"I went in and found the baby still resting so peacefully. At 5:00 A.M. Monday morning, Orson called me and said, ‘He has just passed on.’ ‘Why didn't you call me,’ I asked. Orson answered, ‘He passed on so peacefully we would not want him bothered or disturbed.’ So, I washed him and dressed him for the last time. He looked so sweet in his little white suit. One of the songs sung at the service was ‘Nearer My God To Thee.’ Some days later I was so lonesome for my
little baby. I walked out to the little grave in the Dublan cemetary. I sat
by the side and sang over and over again, ‘Nearer My God To Thee.’ That was
the last time that I wept for little Erastus. From then on I had peace."
Eliza soon found that she was again pregnant. Just 9 and a half months after the loss of her baby, she gave birth to another son, Francisco Madera Brown, born May 24, 1911. Three weeks later, her half-brother Jim asked her to move to Colonia Juarez to take care of their aging father. James Niels Skousen, who was 83 years old and getting very feeble. She took her four children, 8 year old Gwen, 6 year old Anna, 4 year old Otis, and the baby Frankie, and moved into Jim's old home. The next ten months Eliza spent some of the happiest days of her life. Her two cows, Jersey and Babe, and her chickens went along also. So, with a lovely, irrigated garden spot and a wonderful orchard of fruit trees, she felt they were living in a paradise. Compared with Morelos, they truly were. Eliza wrote of these days in the following words:
"We were so happy in our new home. I thank my dear brother, Jim, for it. To see the children pick and eat the fruit was so wonderful. This was the first time that they had had such a garden and such fruit. Father would take the cows to the pasture and get them at night. He said, 'Now daughter, you must not chop the wood. I will do that.' 'Alright, father,’ I said. So one morning he was trying to chop wood. He finally came to the house and said, ‘Well, daughter, you will have to chop the wood. The spirit is willing but the flesh is weak.’ He came right up to me and looked right into my face and said, 'When you were a child, I took care of you. Now I am a child. You take care of me.’"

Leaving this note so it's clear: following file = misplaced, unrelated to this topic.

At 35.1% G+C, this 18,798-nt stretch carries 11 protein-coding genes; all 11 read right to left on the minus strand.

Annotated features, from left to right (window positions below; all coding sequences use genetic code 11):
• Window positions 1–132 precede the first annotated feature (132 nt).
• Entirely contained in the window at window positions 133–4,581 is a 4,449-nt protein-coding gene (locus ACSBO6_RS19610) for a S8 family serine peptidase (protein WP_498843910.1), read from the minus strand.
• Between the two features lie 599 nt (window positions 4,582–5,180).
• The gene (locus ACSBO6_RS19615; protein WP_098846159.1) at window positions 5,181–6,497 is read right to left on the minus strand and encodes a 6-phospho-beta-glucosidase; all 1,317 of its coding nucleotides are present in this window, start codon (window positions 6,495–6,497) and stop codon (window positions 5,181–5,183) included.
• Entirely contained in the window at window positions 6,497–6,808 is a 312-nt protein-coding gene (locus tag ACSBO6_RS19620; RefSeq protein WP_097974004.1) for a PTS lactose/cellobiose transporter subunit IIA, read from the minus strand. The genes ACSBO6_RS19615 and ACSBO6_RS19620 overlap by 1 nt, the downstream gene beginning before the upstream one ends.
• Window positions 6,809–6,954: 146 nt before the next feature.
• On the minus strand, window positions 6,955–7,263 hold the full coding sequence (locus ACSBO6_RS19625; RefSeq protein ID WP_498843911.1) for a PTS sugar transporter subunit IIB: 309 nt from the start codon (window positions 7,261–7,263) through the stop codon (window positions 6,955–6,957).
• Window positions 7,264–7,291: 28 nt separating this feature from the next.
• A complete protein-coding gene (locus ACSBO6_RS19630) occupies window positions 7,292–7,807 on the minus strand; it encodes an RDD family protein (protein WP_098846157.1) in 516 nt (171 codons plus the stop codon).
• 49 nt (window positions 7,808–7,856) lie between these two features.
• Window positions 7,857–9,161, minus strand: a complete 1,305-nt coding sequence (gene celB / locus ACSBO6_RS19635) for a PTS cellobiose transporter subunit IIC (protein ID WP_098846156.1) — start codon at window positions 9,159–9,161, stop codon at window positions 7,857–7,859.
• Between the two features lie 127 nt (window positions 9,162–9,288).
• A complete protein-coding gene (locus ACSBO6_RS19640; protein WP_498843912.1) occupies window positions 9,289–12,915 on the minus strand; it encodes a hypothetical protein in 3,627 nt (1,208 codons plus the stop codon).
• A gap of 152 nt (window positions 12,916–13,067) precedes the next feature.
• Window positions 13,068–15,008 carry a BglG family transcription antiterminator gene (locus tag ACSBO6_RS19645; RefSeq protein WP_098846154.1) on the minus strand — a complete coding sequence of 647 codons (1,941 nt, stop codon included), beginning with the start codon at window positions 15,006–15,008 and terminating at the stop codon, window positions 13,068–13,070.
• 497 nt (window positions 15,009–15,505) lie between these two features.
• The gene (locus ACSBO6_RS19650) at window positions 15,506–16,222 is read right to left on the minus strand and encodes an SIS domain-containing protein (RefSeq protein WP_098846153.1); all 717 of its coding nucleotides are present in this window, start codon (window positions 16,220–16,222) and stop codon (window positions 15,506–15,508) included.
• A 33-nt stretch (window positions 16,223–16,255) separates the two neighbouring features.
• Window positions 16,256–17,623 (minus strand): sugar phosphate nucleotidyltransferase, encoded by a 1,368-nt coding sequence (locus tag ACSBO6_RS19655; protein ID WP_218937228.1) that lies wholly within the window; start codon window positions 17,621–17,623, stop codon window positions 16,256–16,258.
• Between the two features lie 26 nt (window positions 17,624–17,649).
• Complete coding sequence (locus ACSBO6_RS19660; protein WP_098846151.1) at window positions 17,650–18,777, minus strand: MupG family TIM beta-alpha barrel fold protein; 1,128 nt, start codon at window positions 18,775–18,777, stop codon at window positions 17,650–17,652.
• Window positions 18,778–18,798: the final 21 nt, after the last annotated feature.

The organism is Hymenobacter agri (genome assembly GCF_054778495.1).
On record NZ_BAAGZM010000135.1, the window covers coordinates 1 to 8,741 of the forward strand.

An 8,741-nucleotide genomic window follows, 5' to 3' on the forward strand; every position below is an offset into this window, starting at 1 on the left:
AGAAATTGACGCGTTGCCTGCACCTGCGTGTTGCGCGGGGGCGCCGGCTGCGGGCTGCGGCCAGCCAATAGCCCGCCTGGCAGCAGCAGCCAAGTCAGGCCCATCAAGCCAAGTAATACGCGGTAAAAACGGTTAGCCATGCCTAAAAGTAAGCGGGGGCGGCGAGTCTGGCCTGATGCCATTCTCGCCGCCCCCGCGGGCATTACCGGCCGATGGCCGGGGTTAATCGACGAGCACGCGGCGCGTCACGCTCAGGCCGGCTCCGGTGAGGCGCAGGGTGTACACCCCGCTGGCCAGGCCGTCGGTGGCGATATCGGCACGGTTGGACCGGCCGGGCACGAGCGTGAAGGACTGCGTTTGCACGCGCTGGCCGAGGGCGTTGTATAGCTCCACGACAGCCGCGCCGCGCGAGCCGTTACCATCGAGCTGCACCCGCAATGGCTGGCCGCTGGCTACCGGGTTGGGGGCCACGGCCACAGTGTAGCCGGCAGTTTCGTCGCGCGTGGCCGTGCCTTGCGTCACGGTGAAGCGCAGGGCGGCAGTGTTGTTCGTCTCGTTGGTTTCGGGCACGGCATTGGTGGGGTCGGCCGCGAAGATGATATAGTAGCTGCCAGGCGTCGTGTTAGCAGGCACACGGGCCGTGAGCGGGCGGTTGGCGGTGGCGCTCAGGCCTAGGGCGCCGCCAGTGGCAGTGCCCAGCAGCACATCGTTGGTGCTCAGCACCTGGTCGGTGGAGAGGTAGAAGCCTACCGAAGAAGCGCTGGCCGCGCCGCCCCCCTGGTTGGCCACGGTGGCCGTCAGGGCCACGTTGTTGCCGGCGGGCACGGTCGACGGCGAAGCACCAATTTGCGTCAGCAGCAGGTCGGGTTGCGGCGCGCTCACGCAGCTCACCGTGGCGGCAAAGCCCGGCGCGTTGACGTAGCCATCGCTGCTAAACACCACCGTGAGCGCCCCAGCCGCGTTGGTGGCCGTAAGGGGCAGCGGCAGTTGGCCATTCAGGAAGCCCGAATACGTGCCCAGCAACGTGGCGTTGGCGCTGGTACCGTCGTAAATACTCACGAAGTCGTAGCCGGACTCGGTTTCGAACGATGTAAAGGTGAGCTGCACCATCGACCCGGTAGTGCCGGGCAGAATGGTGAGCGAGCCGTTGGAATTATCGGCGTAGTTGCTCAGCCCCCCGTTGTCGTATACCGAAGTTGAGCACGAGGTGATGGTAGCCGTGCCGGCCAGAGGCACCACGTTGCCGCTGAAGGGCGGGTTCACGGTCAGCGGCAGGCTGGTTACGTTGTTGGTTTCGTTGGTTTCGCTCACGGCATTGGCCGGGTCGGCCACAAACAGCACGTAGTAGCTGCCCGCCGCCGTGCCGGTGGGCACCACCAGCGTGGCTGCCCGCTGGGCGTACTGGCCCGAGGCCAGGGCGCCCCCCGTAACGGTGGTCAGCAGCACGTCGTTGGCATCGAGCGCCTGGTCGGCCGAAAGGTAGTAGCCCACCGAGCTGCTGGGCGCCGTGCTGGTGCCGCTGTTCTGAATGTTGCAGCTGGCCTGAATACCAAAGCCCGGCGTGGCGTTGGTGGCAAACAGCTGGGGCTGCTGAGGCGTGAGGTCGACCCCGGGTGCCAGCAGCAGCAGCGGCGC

Then tragedy struck again. When baby Frankie was just 10 months old, he was stricken with polio in the same way Erastus had been. Eliza was shocked with grief. However, the prayer she offered at the death of her other son was granted, for this baby died more peacefully in only three days, on Sunday, March 17, 19l1.
Although living conditions had never been so fine as they were in Juarez, the political situation was becoming alarming. Revolution in Mexico was always a threat and never very far away. There had been a number of incidents which increased the threatening storm and made the safety of the Mormon colonies very precarious. One night, the year after Frankie's death, Eliza was awakened by a loud knocking on the door. A Mexican runner carried a message that everyone
must leave within 24 hours or the cannons aimed at them from Casas Grandes would "blow them off the map."
Eliza’s daughter, Gwen, tells us of the incident of leaving Mexico. "I was only 8 years old that fateful night when mother softly said, ‘Gwendolyn, are you awake? We must get ready to leave. We can take one trunk, one roll of bedding, and one lunch box. Get dressed quickly. We will pack the trunk by lamp light. When it is daylight, we will take care of the animals and fix our lunch box. And you may take one doll.’ Remembering our gun, mother exclaimed, 'Oh, the gun! Soon the rebels will come through Juarez to disarm everyone. Where can we hide it? I know, up the fireplace chimney with the can of bullets.’ We often wondered who the first rebels were to camp in our home and build a fire, but we had no feelings of guilt at what might happen.